Alba Party: Alex Salmond re-elected as leader

Alex Salmond and MP Kenny MacAskill have been confirmed as the leader and depute leader of the Alba Party.

Former SNP MP Kenny MacAskill has been elected deputy leader of the Alba Party.

At the new party's first-ever conference in Greenock, Mr Salmond – who has led the party on an interim basis since its inception in March of this year – was elected unopposed, receiving a standing ovation from the few hundred delegates at Greenock Town Hall.

Mr MacAskill, one of the most high-profile defections from the SNP to the new party, won the depute leadership by 837 votes to 323, defeating Glasgow councillor Michelle Ferns.

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The East Lothian MP was among the first to shift from the SNP to Alba, which fielded candidates in this year's Scottish Parliament election but failed to win a seat.

Another high-profile defection, Chris McEleny, was also confirmed as the party's new general secretary – a post he has also held on an interim basis.

His father, Inverclyde councillor Jim McEleny who was chair of the SNP group on the council, was also revealed on Saturday to have joined the party, citing the SNP’s lack of urgency on independence.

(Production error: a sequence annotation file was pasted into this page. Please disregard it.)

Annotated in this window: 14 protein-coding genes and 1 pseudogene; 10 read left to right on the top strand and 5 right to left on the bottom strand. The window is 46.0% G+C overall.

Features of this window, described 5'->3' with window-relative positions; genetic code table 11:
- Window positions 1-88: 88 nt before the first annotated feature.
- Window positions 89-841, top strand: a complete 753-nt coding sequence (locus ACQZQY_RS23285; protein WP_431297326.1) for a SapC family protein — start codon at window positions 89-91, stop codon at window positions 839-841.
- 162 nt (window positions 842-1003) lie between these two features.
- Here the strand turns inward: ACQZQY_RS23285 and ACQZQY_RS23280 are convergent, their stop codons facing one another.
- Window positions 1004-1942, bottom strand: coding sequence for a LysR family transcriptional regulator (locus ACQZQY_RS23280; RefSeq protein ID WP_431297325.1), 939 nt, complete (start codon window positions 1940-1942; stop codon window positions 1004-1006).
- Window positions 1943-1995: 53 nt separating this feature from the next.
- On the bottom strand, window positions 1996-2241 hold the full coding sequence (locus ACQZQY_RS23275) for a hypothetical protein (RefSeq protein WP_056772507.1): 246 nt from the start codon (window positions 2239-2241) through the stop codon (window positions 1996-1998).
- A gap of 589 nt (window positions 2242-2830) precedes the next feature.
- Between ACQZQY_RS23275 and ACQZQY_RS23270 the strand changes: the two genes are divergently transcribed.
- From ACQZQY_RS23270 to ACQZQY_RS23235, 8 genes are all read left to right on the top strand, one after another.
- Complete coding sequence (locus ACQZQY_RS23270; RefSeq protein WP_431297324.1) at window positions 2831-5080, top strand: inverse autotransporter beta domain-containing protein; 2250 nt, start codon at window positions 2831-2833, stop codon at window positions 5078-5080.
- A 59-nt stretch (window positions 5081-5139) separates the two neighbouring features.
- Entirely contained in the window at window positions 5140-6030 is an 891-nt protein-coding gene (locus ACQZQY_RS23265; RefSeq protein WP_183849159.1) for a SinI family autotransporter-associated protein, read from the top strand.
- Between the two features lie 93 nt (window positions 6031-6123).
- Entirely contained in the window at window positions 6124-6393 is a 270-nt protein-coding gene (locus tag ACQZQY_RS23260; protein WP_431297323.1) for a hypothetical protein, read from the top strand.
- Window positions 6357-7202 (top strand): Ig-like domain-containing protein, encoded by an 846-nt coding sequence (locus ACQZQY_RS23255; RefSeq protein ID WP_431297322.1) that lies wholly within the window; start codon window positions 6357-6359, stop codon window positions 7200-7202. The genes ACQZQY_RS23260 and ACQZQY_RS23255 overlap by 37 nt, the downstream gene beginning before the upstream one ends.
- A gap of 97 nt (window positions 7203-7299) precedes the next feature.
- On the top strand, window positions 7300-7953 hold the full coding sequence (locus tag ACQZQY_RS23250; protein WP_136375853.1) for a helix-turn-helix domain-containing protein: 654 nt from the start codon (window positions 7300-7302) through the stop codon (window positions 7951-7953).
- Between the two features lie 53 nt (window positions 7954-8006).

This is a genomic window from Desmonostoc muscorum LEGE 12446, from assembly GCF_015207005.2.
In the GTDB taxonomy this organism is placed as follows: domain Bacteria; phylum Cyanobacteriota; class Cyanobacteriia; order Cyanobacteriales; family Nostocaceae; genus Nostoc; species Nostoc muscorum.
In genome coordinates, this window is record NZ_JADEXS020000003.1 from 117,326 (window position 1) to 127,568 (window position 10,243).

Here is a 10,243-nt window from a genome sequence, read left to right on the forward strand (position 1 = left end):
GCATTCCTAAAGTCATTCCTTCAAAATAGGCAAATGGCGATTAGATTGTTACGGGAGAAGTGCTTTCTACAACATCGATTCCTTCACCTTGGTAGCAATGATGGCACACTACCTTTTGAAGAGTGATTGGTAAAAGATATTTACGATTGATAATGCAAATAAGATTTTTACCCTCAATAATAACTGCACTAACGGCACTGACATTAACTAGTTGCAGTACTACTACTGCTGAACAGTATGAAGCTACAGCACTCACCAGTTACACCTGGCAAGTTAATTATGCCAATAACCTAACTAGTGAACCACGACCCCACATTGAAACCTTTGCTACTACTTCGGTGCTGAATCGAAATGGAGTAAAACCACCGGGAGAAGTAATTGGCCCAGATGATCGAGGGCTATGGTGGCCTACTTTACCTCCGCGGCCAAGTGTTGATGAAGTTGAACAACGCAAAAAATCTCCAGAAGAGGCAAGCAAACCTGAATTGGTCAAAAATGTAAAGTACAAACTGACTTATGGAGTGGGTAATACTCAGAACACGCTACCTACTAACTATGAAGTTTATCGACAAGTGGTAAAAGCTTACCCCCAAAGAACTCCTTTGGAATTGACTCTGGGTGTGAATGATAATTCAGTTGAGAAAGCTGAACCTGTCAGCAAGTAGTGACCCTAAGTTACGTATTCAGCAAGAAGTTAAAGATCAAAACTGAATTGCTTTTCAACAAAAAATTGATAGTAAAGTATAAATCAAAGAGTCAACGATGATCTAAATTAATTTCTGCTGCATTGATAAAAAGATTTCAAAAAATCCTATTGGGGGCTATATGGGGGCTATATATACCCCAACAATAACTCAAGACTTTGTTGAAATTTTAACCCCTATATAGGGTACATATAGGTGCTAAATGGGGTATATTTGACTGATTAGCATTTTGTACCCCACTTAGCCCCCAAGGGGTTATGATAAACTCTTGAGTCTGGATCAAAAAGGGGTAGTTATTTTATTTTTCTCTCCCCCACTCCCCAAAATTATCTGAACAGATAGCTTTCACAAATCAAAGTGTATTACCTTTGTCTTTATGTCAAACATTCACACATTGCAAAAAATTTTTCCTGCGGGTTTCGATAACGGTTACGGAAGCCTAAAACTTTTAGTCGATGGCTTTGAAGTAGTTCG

In a speech which was a direct challenge to the SNP, also holding its conference, Mr Salmond said: "People want a party which puts independence first and foremost, which sees independence not as something for the hereafter, but for the here and now.

“Alba is that party, we're fulfilling that desire in Scottish society and the strength of our delegates and membership indicates we're on the right road.

“Alba has been around for five or six months, but you're not really a party until you've had your conference. Up until today, I was the only nominated official in the whole party.”

Mr MacAskill later told delegates that Alba was Scotland’s fourth largest party with over 6,000 members.

He added: “We didn’t get the result we wanted in May. Others have to answer why, when Scotland’s situation is so critical and the plight of many Scots so perilous, they preferred to see unionist MSPs returned, rather than those committed to independence.

“But we’re alive and we’re kicking. We’ve a party to build, elections to fight and a cause to deliver.

“It cannot await recovery as there can be no recovery without independence.”

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